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Homeowners voice concerns about U.S. 23 expansion cutting through farmland

ODOT said U.S. 23 needs to be expanded, but homeowners don't lose their farmland because of the project.

FRANKLIN COUNTY, Ohio — Concerns over expanding U.S. 23 from Franklin County to Waldo in Marion County created so much public outcry that the Ohio Department of Transportation added two additional public hearings.

Wednesday night at the Delaware County Fairgrounds was the first of two meetings planned for the month.

Among those who attended was Shelly Lehner of Radnor who said if ODOT were to shift U.S. 23 to the west it would take out her home, farmland and banquet facility.

She wrote ODOT saying “It surprised me that you would consider spending billions of dollars to ruin and destroy people’s businesses, their livelihoods, their hopes, their dreams, just so someone can get from one place 15 or 20 minutes faster."

U.S. 23 from Franklin County north is no longer the tiny scenic road it once was.

Today, it’s a major connector for trucking that stretches from central Ohio to Michigan.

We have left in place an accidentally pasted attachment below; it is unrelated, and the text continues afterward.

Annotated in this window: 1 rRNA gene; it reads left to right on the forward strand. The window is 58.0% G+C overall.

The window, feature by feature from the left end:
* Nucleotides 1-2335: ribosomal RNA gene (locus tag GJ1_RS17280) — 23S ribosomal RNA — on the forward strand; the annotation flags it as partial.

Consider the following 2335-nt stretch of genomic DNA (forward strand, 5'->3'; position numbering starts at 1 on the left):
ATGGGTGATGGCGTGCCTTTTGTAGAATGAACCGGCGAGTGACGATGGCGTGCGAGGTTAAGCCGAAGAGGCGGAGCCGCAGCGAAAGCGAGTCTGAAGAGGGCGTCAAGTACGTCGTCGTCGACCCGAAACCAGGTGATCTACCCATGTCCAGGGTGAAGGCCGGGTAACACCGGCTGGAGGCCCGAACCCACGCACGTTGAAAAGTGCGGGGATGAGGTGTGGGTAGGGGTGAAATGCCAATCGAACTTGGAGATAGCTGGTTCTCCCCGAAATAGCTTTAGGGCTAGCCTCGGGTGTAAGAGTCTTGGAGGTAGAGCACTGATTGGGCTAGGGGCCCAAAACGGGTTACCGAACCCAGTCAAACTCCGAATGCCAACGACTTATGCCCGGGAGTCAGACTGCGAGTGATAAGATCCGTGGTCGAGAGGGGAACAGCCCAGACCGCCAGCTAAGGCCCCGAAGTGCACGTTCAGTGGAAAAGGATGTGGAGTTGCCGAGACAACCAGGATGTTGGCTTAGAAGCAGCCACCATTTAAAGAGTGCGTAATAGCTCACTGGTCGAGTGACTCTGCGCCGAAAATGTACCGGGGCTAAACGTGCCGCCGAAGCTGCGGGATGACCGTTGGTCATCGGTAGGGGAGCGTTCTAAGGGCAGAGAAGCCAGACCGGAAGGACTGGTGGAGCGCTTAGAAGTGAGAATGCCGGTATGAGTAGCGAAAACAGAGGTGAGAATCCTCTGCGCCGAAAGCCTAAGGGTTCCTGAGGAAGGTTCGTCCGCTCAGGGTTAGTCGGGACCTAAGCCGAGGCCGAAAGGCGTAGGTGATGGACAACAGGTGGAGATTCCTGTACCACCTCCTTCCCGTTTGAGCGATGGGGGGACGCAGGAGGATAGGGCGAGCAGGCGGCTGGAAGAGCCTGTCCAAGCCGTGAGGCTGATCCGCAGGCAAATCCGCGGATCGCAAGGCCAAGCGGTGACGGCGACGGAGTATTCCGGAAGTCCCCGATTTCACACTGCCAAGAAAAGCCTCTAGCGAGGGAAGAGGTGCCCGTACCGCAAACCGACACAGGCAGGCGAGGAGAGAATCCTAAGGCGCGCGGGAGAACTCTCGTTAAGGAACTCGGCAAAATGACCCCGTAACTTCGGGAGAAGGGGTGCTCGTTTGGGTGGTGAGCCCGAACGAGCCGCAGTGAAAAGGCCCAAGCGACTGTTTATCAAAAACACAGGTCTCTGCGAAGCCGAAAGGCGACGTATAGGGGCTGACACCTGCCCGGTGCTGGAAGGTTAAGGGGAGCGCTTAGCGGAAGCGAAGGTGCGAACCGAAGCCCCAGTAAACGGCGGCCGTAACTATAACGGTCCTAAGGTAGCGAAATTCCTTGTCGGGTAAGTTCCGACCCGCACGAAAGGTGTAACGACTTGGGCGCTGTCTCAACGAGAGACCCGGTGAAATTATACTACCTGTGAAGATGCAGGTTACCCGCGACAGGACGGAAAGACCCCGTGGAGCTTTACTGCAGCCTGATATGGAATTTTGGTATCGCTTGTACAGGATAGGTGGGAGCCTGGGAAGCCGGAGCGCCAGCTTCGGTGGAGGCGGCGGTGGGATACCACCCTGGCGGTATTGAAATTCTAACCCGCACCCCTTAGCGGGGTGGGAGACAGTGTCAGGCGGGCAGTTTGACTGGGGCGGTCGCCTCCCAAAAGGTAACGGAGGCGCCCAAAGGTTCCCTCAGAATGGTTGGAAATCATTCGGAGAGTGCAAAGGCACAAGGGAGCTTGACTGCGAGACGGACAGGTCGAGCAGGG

It also cuts through pristine farmland and those who rely on that land have posted signs telling ODOT not to cut through their farmland. 

“I could rebuild a home, I could never replace the farmland,” Lehner said.

ODOT says U.S. 23 needs to expand.

“Right now 23 is about 30 percent over capacity so what we're seeing is trucks coming from Michigan and Toledo and even further north are running into this bottleneck in central Ohio,” said Breanna Badanes, spokesperson for ODOT Delaware County District 6.

ODOT said with Delaware County expected to add more than 85,000 new residents before 2040, and Columbus expected to grow by more than 1 million people during the same time frame, traffic congestion on U.S. 23 will only increase.

Eliminating 38 traffic signals between Franklin County and Waldo would also help traffic flow, according to ODOT.

For people like Lehner, she would like to see U.S. 23 expanded along its current path and not encroach on anyone's farmland.

"Route 23 to me is like a Route 66. It's a beautiful historic route,” she said.

ODOT says in the event land would be taken to expand U.S. 23, it would pay fair market value for it.

ODOT hopes to choose a plan by the end of this year and will have another round of public meetings to discuss it.

The state says there’s no budget for the U.S. 23 expansion or a construction date set.

The next public hearing will occur on Jan. 27 at noon. That meeting will be virtual

You can learn more about the project here.

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